Widely consumed in West Africa for its distinctive spicy taste, the pepper fruit helps fight off infections

Ever since humans discovered the true nature of diseases – that they are not caused by wayward spirits or imbalanced humors – the demand for new treatments that offer protection from infection and cellular damage has been on the rise. According to a study that was published in the journal BMC Complementary and Alternative Medicine, the essential oils of the pepper fruit tree has a promising potential to be one of these treatments.

For years, conventional medicine and its variety of chemical medications were the go-to sources of cures for the modern world. But with mounting evidence of conventional medicine’s limitations and accounts of its treatments’ adverse effects, its reputation as an authority did not go unquestioned.

Take, for instance, the issue of so-called “superbugs,” germs that are hard to kill because they have become resistant to conventional antibiotics. Many experts blame the indiscriminate use of germ-killers and antibiotics for these microorganisms’ augmented ability to survive.

Modern research has called attention to how certain essential oils, such as oregano essential oil, can kill even bacterial strains that have developed resistance to antibiotics. Other essential oils have been found to treat and prevent various conditions effectively while remaining inexpensive and safe.

The authors of the study wanted to know if the essential oils from the pepper fruit tree (Dennettia tripetala) contained antibacterial and antioxidant effects. The plant was already found, in previous studies, to have anti-inflammatory, antifungal, and insecticidal capabilities. Other inquiries on the essential oils from the plant’s fruit in various states of ripeness were made, but information on the unique components of its unripe fruit oil (UFO) and ripe fruit oil (RFO) remained limited.

To test the plant’s bactericidal properties, the researchers administered both UFO and RFO to different strains of multi-drug resistant bacteria. They also determined the oils’ ability to scavenge free radicals to gauge the potency of its antioxidant effects.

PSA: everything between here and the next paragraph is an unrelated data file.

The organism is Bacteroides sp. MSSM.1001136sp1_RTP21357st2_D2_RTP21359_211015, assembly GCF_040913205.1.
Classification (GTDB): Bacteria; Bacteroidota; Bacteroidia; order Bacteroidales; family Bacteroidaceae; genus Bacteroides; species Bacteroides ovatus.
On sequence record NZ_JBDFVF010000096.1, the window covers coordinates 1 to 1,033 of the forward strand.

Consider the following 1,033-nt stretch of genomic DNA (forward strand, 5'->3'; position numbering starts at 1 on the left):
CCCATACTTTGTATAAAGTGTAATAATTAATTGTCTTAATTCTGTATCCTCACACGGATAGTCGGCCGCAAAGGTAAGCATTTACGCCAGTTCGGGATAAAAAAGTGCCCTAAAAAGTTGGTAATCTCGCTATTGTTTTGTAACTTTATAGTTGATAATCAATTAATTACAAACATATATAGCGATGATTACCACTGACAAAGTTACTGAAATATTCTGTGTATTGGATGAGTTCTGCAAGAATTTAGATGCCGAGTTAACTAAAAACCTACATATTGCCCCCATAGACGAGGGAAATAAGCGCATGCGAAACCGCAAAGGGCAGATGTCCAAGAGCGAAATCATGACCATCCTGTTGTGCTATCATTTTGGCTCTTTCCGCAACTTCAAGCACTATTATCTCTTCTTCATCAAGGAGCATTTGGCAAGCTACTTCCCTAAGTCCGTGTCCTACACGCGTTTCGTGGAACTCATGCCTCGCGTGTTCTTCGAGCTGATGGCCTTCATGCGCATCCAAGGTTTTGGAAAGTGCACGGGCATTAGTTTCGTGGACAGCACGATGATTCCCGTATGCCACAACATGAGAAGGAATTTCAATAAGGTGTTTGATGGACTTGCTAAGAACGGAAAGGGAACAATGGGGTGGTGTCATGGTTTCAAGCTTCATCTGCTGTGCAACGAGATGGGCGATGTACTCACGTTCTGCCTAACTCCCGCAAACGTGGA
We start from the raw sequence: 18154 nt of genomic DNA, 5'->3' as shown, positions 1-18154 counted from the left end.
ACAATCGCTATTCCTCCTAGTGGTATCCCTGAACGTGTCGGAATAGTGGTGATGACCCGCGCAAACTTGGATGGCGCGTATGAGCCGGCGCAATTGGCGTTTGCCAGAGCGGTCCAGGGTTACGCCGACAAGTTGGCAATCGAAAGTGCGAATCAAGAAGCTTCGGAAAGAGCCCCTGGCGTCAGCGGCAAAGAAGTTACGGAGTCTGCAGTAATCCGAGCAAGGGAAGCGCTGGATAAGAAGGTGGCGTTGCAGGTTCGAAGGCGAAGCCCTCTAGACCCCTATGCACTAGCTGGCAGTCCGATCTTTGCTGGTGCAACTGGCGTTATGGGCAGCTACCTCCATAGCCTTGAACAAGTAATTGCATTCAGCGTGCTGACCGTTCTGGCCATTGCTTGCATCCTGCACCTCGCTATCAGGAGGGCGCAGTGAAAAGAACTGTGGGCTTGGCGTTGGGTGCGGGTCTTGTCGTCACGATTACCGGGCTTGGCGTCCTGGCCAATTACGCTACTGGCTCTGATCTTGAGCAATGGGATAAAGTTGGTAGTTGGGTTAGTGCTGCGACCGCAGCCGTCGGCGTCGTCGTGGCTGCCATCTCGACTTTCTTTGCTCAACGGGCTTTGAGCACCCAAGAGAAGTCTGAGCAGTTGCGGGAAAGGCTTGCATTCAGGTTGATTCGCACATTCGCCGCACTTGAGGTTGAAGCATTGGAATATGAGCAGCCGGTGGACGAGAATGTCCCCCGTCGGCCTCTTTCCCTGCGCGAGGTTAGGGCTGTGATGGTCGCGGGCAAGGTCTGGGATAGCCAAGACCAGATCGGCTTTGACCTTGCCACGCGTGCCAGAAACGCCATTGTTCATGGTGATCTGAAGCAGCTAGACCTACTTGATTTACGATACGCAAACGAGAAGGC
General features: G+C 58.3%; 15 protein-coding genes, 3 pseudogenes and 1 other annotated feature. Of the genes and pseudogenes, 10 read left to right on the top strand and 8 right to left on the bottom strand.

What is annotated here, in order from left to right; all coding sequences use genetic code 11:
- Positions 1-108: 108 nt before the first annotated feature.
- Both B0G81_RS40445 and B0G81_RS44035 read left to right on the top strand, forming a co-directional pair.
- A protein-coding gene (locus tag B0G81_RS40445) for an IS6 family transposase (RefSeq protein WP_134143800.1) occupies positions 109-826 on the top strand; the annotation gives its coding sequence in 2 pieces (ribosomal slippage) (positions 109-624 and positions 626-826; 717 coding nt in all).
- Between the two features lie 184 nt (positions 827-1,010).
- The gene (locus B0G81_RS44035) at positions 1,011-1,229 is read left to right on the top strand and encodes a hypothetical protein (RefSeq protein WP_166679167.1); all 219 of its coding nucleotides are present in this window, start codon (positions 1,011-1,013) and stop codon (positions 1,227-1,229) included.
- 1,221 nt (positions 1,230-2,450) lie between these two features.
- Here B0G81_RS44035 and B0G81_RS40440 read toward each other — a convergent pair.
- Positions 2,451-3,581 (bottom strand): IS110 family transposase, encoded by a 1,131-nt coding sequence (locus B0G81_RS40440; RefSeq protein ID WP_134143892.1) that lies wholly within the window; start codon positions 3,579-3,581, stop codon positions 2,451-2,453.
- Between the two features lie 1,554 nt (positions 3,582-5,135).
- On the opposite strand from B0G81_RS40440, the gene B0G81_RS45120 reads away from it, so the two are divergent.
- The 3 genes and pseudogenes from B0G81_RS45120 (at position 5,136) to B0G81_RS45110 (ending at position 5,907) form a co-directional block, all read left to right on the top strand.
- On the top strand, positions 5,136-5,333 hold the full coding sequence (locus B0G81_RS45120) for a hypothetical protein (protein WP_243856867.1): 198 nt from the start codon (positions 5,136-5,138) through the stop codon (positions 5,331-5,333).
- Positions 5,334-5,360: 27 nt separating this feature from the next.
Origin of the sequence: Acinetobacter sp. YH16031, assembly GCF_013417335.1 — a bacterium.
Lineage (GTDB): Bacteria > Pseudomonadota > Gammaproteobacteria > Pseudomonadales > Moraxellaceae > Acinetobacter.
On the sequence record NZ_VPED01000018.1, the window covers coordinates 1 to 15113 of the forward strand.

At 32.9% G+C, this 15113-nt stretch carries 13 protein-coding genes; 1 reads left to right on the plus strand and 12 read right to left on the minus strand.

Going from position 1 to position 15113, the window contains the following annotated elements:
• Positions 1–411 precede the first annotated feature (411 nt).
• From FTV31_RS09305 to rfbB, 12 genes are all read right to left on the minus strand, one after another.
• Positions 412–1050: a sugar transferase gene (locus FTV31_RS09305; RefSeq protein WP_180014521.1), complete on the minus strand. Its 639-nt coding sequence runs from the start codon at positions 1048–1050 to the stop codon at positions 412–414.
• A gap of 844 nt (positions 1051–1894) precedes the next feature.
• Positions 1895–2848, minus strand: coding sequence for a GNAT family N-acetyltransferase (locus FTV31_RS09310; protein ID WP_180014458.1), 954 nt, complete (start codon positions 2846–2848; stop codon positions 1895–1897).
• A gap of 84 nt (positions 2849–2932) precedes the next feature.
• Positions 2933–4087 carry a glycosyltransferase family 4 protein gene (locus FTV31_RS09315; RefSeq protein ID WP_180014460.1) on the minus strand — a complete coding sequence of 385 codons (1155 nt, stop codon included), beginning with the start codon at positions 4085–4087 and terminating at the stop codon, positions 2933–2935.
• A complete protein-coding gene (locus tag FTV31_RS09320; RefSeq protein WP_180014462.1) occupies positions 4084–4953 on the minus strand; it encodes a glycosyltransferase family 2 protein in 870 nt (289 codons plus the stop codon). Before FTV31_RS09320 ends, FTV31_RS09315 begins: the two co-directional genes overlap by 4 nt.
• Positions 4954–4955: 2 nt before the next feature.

In general, the plant’s essential oils were confirmed to have potent antimicrobial properties. Its UFO was especially remarkable, acting against most of the bacterial strains used in the experiment while requiring lower minimum inhibition concentrations (MIC) than RFO. What this means is that UFO is slightly more effective than RFO in killing bacteria.

In contrast, RFO showed greater antioxidant strength than either UFO and vitamin C but performed just below beta-carotene. The researchers noted that both essential oils could scavenge multiple types of radicals but in a concentration-dependent manner.

They confirmed that the prepper fruit tree’s essential oils did possess powerful antibacterial and antioxidant properties that could make them excellent lead constituents for new treatments, especially against infections.

Natural ways to treat infections

An infection is not something to take lightly. Even minor injuries can become considerable health and safety concerns once infection sets in.

Infections happen when pathogens, such as bacteria, invade the body. The key, therefore, is to inhibit the growth and spread of these microorganisms by using antibacterial substances. Here are natural antibiotics that can be found in most homes:

  • Honey – This is one of the oldest antibiotics known to humanity. It contains sugar and hydrogen peroxide, both of which have antibacterial effects. Its low pH level also inhibits bacterial growth. When applied to wounds, honey can prevent infection and hasten the healing process.
  • Garlic – This pungent vegetable has potent antimicrobial properties. Its extract (which can be made at home by soaking cloves in olive oil) can be applied directly onto wounds.
  • Thyme – The essential oil from this herb works against a wide variety of bacterial strains. It cannot be taken by mouth though and must be diluted with coconut or olive oil before being applied directly to wounds.
  • Myrrh – The extract of this resin is effective against both bacteria and fungi, including Candida albicans.

Learn more about natural treatments against infections at Cures.news.

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